What is Big Think?  

We are Big Idea Hunters…

We live in a time of information abundance, which far too many of us see as information overload. With the sum total of human knowledge, past and present, at our fingertips, we’re faced with a crisis of attention: which ideas should we engage with, and why? Big Think is an evolving roadmap to the best thinking on the planet — the ideas that can help you think flexibly and act decisively in a multivariate world.

A word about Big Ideas and Themes — The architecture of Big Think

Big ideas are lenses for envisioning the future. Every article and video on bigthink.com and on our learning platforms is based on an emerging “big idea” that is significant, widely relevant, and actionable. We’re sifting the noise for the questions and insights that have the power to change all of our lives, for decades to come. For example, reverse-engineering is a big idea in that the concept is increasingly useful across multiple disciplines, from education to nanotechnology.

Themes are the seven broad umbrellas under which we organize the hundreds of big ideas that populate Big Think. They include New World Order, Earth and Beyond, 21st Century Living, Going Mental, Extreme Biology, Power and Influence, and Inventing the Future.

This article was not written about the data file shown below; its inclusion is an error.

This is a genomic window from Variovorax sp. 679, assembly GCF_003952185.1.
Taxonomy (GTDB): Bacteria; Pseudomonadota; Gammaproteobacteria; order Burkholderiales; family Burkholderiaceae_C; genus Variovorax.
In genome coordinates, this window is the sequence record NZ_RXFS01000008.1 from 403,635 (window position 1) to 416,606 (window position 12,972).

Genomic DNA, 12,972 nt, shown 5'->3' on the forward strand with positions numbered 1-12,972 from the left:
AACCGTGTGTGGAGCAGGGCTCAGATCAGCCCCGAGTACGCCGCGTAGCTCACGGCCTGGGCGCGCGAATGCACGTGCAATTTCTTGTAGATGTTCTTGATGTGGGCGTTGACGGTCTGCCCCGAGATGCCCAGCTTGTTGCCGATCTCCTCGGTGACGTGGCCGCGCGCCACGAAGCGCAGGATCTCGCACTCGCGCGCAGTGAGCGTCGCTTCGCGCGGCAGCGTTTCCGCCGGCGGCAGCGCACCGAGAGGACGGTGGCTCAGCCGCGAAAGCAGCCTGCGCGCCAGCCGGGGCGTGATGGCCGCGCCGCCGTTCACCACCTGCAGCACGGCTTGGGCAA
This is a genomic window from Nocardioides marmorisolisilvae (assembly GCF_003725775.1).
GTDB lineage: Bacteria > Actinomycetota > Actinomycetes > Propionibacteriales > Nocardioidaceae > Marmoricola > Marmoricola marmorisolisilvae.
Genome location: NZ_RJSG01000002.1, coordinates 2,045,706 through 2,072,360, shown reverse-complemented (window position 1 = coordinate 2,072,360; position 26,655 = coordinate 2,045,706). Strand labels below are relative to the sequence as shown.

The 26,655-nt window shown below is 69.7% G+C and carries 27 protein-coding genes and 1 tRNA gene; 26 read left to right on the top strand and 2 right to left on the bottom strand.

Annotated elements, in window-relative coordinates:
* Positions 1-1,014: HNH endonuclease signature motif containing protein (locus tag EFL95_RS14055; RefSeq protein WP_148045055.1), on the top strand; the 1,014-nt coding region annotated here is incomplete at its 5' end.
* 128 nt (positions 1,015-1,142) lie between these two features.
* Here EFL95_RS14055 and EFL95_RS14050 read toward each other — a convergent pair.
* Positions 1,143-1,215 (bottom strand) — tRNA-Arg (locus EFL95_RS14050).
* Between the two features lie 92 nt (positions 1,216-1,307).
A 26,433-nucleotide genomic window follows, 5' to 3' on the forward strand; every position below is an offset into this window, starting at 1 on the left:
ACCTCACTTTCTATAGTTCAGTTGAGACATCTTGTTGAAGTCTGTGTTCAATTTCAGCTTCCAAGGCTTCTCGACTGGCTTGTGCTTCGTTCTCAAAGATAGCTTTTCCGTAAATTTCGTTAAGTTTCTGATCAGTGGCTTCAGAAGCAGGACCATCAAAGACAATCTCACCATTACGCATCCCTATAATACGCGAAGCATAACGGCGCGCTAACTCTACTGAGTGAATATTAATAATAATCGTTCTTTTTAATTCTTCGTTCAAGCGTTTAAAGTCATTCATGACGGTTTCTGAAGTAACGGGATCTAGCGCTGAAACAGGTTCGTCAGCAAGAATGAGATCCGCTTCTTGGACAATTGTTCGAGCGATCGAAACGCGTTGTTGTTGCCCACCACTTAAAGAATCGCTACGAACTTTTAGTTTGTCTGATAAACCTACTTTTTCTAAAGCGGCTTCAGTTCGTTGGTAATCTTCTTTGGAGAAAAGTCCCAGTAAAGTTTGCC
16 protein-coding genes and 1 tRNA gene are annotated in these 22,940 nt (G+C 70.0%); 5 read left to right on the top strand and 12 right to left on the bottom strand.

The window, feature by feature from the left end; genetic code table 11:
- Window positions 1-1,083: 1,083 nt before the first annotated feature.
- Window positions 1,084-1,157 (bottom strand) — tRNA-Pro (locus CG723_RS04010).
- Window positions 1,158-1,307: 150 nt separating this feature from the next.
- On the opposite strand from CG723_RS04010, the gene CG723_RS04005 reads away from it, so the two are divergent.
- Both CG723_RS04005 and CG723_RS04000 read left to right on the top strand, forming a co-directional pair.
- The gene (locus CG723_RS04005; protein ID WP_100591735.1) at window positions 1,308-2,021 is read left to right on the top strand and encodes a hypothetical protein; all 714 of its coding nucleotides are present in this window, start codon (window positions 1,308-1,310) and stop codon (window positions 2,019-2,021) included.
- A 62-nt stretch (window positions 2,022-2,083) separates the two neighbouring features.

Big Think Features:

12,000+ Expert Videos

1

Browse videos featuring experts across a wide range of disciplines, from personal health to business leadership to neuroscience.

Watch videos

World Renowned Bloggers

2

Big Think’s contributors offer expert analysis of the big ideas behind the news.

Go to blogs

Big Think Edge

3

Big Think’s Edge learning platform for career mentorship and professional development provides engaging and actionable courses delivered by the people who are shaping our future.

Find out more
Close

You Need to Take Personal Responsibility for the Information You Consume

September 21, 2013, 3:12 PM
Shutterstock_94008547

The federal government has regulatory agencies for everything that we consume to make sure that those things don’t kill us, so for instance we have the Environmental Protection Agency to make sure that the air that we breathe and the water that we drink doesn’t kill us and we have the Food and Drug Administration and the United States Department of Agriculture that makes sure that the food that we eat doesn’t kill us.

But we don’t have a regulatory agency that makes sure that the information that we have is safe, and I don’t think we can ever have that because we have this pesky thing called the First Amendment, which is actually something that’s good and useful and important, but that prohibits the government from really regulating information too much.  

Now there is a regulatory agency called the FCC, which does things like say you can’t swear on television, but that’s about the limit of their power and for very good reason and that’s why an information diet has to be about personal responsibility.  It has to be about something that you take a personal responsibility for and an ethical responsibility for if you want to do well with it.  

In Their Own Words is recorded in Big Think's studio.

Image courtesy of Shutterstock

 

 

You Need to Take Personal R...

Newsletter: Share: